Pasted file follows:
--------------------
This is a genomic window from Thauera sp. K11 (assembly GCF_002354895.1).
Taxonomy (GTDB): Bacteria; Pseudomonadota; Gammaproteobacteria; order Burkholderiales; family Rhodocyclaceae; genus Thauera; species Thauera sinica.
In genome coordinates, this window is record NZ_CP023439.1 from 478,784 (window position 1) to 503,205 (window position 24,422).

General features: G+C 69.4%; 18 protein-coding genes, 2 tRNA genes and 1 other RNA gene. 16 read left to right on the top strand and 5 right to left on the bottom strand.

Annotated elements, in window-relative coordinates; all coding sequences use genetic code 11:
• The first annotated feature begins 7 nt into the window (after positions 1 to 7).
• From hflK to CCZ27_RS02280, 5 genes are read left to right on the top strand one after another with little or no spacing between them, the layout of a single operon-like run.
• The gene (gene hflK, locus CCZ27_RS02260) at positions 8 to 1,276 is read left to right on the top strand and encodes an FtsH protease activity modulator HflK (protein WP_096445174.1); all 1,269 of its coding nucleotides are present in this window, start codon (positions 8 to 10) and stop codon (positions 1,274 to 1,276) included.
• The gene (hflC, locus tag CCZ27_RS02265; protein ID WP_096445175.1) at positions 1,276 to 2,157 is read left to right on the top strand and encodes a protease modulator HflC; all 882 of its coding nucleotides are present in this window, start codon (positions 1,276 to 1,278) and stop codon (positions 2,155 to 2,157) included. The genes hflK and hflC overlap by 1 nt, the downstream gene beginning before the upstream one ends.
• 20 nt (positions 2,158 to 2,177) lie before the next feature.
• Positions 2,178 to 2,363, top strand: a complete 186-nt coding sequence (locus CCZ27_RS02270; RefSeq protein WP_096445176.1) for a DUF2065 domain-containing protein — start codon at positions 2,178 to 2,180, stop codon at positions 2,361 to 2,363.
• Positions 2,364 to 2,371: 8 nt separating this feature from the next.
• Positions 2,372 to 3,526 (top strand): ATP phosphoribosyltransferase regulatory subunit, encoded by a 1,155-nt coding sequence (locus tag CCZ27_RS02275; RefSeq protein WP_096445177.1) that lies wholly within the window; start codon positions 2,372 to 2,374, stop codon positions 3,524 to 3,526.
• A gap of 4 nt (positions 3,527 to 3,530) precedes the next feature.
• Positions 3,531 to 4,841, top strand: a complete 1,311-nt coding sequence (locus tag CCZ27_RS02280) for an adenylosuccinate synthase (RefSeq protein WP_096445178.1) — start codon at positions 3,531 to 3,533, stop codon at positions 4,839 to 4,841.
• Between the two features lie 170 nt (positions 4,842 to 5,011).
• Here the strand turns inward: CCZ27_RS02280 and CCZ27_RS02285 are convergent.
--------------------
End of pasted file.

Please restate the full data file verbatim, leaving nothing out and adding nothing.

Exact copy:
This is a genomic window from Thauera sp. K11 (assembly GCF_002354895.1).
Taxonomy (GTDB): Bacteria; Pseudomonadota; Gammaproteobacteria; order Burkholderiales; family Rhodocyclaceae; genus Thauera; species Thauera sinica.
In genome coordinates, this window is record NZ_CP023439.1 from 478,784 (window position 1) to 503,205 (window position 24,422).

General features: G+C 69.4%; 18 protein-coding genes, 2 tRNA genes and 1 other RNA gene. 16 read left to right on the top strand and 5 right to left on the bottom strand.

Annotated elements, in window-relative coordinates; all coding sequences use genetic code 11:
• The first annotated feature begins 7 nt into the window (after positions 1 to 7).
• From hflK to CCZ27_RS02280, 5 genes are read left to right on the top strand one after another with little or no spacing between them, the layout of a single operon-like run.
• The gene (gene hflK, locus CCZ27_RS02260) at positions 8 to 1,276 is read left to right on the top strand and encodes an FtsH protease activity modulator HflK (protein WP_096445174.1); all 1,269 of its coding nucleotides are present in this window, start codon (positions 8 to 10) and stop codon (positions 1,274 to 1,276) included.
• The gene (hflC, locus tag CCZ27_RS02265; protein ID WP_096445175.1) at positions 1,276 to 2,157 is read left to right on the top strand and encodes a protease modulator HflC; all 882 of its coding nucleotides are present in this window, start codon (positions 1,276 to 1,278) and stop codon (positions 2,155 to 2,157) included. The genes hflK and hflC overlap by 1 nt, the downstream gene beginning before the upstream one ends.
• 20 nt (positions 2,158 to 2,177) lie before the next feature.
• Positions 2,178 to 2,363, top strand: a complete 186-nt coding sequence (locus CCZ27_RS02270; RefSeq protein WP_096445176.1) for a DUF2065 domain-containing protein — start codon at positions 2,178 to 2,180, stop codon at positions 2,361 to 2,363.
• Positions 2,364 to 2,371: 8 nt separating this feature from the next.
• Positions 2,372 to 3,526 (top strand): ATP phosphoribosyltransferase regulatory subunit, encoded by a 1,155-nt coding sequence (locus tag CCZ27_RS02275; RefSeq protein WP_096445177.1) that lies wholly within the window; start codon positions 2,372 to 2,374, stop codon positions 3,524 to 3,526.
• A gap of 4 nt (positions 3,527 to 3,530) precedes the next feature.
• Positions 3,531 to 4,841, top strand: a complete 1,311-nt coding sequence (locus tag CCZ27_RS02280) for an adenylosuccinate synthase (RefSeq protein WP_096445178.1) — start codon at positions 3,531 to 3,533, stop codon at positions 4,839 to 4,841.
• Between the two features lie 170 nt (positions 4,842 to 5,011).
• Here the strand turns inward: CCZ27_RS02280 and CCZ27_RS02285 are convergent.